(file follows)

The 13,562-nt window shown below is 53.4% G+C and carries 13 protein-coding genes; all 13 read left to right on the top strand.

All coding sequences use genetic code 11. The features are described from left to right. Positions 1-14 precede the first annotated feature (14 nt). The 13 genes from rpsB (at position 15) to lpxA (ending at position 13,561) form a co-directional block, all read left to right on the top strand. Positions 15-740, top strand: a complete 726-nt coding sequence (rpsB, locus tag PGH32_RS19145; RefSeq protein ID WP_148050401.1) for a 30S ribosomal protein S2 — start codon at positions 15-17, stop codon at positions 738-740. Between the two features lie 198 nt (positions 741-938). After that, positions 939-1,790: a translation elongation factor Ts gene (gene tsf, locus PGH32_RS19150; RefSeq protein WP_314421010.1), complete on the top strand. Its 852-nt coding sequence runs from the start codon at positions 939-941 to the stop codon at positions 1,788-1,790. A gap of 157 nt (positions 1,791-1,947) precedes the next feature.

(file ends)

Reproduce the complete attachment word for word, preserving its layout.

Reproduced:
The 13,562-nt window shown below is 53.4% G+C and carries 13 protein-coding genes; all 13 read left to right on the top strand.

All coding sequences use genetic code 11. The features are described from left to right. Positions 1-14 precede the first annotated feature (14 nt). The 13 genes from rpsB (at position 15) to lpxA (ending at position 13,561) form a co-directional block, all read left to right on the top strand. Positions 15-740, top strand: a complete 726-nt coding sequence (rpsB, locus tag PGH32_RS19145; RefSeq protein ID WP_148050401.1) for a 30S ribosomal protein S2 — start codon at positions 15-17, stop codon at positions 738-740. Between the two features lie 198 nt (positions 741-938). After that, positions 939-1,790: a translation elongation factor Ts gene (gene tsf, locus PGH32_RS19150; RefSeq protein WP_314421010.1), complete on the top strand. Its 852-nt coding sequence runs from the start codon at positions 939-941 to the stop codon at positions 1,788-1,790. A gap of 157 nt (positions 1,791-1,947) precedes the next feature.